Data Power: Consumers Want To Own Their Information, Study Finds

Andrew Yang is on the right track with his idea that Americans should be paid for their data. 

A staggering 75% believe they should be paid before their data is used, and 77% feel ownership of their data should be a constitutional right, according to The Consumer Privacy Bill of Rights, a study by digital intelligence firm Ghostery, working with YouGov. 

In addition, 83% of respondents say companies should get their explicit consent before even collecting data on them. 

Consumers are wary — 68% feel the government does a poor or substandard job in regulating companies that abuse personal data. 

And 35% agree that they do not trust firms to keep location data and other information private and anonymized, even in times of crisis like the current COVID-19 pandemic. 

Email content ranks among the most valuable pieces of data. Americans believe they should be paid for use of: 

  • Internet browsing history — 49% 
  • Income and occupation — 46%
  • Location data — 45%
  • Email content — 37%
  • Age — 34%
  • Race/ethnicity — 27% 
  • Gender/sexual orientation — 26%
  • Relationship status — 19%
  • Religion — 16% 



How would payment work? That’s not clear, but 8% prefer to be paid a total sum for use of their data instead of being paid on an a la carte basis.  

At the same time, 78% believe companies should create versions of products that do not collect or share data without permission.

But don’t expect any of this to happen soon.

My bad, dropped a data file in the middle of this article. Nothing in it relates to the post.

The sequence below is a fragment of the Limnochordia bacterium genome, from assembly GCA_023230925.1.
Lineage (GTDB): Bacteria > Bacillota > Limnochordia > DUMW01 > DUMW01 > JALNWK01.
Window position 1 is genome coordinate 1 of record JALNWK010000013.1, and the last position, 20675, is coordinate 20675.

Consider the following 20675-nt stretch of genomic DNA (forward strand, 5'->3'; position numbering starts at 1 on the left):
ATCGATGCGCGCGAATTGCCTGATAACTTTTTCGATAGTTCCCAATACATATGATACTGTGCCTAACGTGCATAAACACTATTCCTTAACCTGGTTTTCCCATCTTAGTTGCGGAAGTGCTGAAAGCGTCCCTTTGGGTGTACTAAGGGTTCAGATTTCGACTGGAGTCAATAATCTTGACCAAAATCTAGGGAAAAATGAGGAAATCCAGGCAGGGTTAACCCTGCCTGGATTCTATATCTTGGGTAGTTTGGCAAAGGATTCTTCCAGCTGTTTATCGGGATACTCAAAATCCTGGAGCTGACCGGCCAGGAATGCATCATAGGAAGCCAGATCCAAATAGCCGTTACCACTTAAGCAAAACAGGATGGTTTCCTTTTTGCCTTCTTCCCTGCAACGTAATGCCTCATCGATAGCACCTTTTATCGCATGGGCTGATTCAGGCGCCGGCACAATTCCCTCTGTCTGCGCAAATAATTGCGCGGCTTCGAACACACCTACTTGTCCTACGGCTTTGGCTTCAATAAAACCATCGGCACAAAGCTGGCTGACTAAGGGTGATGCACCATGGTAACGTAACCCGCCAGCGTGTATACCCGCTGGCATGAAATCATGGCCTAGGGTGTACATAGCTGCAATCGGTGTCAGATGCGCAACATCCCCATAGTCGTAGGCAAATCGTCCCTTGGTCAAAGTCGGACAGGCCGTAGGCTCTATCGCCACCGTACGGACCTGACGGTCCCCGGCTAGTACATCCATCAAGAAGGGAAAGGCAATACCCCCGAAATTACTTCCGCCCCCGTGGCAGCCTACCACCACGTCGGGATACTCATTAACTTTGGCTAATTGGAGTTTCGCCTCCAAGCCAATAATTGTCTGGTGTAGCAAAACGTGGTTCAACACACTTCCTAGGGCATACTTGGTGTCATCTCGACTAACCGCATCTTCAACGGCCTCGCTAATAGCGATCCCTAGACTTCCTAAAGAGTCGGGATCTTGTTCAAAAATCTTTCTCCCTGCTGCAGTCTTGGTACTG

“For years, Americans have voiced growing concerns over how their data is collected, stored and sold by companies, and when looking to federal authorities to protect them in this regard, all they’ve been able to count on is inaction,” states Jeremy Tillman, President, Ghostery. 

Tillman adds: “State by state, there are a hodgepodge of laws addressing consumer privacy but none have asked consumers directly what they want their protection to look like. We’ve asked them, and their voice is loud and clear, privacy is a human right and without consent or payment, their data should remain theirs.”

On behalf of Ghostery, YouGov surveyed 1,384 consumers online.  

Andrew Yang, the former Democratic Presidential hopeful. recently launched an initiative called the Data Dividend Project, which is designed to make payment for data mandatory under law.   

“Stop letting the tech companies mooch off of us and our data and let’s get our fair share,” Yang says in a video on the project’s site.  

Despite that, the Data Dividend Project is offering to help consumers push for similar laws in other states.

“We can negotiate on your behalf,” it says, while reiterating, “we believe if that if companies want to profit off something you own, you should get a slice of that money.”


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